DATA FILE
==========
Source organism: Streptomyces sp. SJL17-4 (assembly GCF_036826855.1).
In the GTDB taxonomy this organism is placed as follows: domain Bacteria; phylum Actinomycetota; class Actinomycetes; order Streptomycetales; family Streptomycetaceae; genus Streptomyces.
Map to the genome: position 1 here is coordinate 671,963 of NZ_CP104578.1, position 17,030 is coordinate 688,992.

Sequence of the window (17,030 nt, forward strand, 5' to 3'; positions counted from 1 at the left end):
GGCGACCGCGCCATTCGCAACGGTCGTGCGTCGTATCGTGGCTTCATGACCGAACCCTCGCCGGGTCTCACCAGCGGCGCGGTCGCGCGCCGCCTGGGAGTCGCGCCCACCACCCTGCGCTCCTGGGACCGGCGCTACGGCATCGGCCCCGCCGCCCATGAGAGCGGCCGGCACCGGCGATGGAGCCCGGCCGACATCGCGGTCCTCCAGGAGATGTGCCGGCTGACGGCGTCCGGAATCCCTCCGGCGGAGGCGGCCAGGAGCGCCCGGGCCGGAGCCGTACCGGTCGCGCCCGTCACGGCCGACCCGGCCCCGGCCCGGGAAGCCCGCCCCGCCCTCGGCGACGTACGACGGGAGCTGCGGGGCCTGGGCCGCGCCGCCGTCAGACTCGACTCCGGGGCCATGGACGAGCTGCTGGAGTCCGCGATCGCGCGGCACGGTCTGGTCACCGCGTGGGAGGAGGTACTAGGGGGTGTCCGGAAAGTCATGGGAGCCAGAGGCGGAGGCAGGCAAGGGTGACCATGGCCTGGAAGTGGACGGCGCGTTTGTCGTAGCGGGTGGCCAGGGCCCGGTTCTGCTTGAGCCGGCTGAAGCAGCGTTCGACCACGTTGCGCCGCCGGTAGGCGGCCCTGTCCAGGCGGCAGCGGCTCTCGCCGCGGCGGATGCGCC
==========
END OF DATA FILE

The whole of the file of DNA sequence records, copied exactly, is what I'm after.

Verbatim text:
Source organism: Streptomyces sp. SJL17-4 (assembly GCF_036826855.1).
In the GTDB taxonomy this organism is placed as follows: domain Bacteria; phylum Actinomycetota; class Actinomycetes; order Streptomycetales; family Streptomycetaceae; genus Streptomyces.
Map to the genome: position 1 here is coordinate 671,963 of NZ_CP104578.1, position 17,030 is coordinate 688,992.

Sequence of the window (17,030 nt, forward strand, 5' to 3'; positions counted from 1 at the left end):
GGCGACCGCGCCATTCGCAACGGTCGTGCGTCGTATCGTGGCTTCATGACCGAACCCTCGCCGGGTCTCACCAGCGGCGCGGTCGCGCGCCGCCTGGGAGTCGCGCCCACCACCCTGCGCTCCTGGGACCGGCGCTACGGCATCGGCCCCGCCGCCCATGAGAGCGGCCGGCACCGGCGATGGAGCCCGGCCGACATCGCGGTCCTCCAGGAGATGTGCCGGCTGACGGCGTCCGGAATCCCTCCGGCGGAGGCGGCCAGGAGCGCCCGGGCCGGAGCCGTACCGGTCGCGCCCGTCACGGCCGACCCGGCCCCGGCCCGGGAAGCCCGCCCCGCCCTCGGCGACGTACGACGGGAGCTGCGGGGCCTGGGCCGCGCCGCCGTCAGACTCGACTCCGGGGCCATGGACGAGCTGCTGGAGTCCGCGATCGCGCGGCACGGTCTGGTCACCGCGTGGGAGGAGGTACTAGGGGGTGTCCGGAAAGTCATGGGAGCCAGAGGCGGAGGCAGGCAAGGGTGACCATGGCCTGGAAGTGGACGGCGCGTTTGTCGTAGCGGGTGGCCAGGGCCCGGTTCTGCTTGAGCCGGCTGAAGCAGCGTTCGACCACGTTGCGCCGCCGGTAGGCGGCCCTGTCCAGGCGGCAGCGGCTCTCGCCGCGGCGGATGCGCC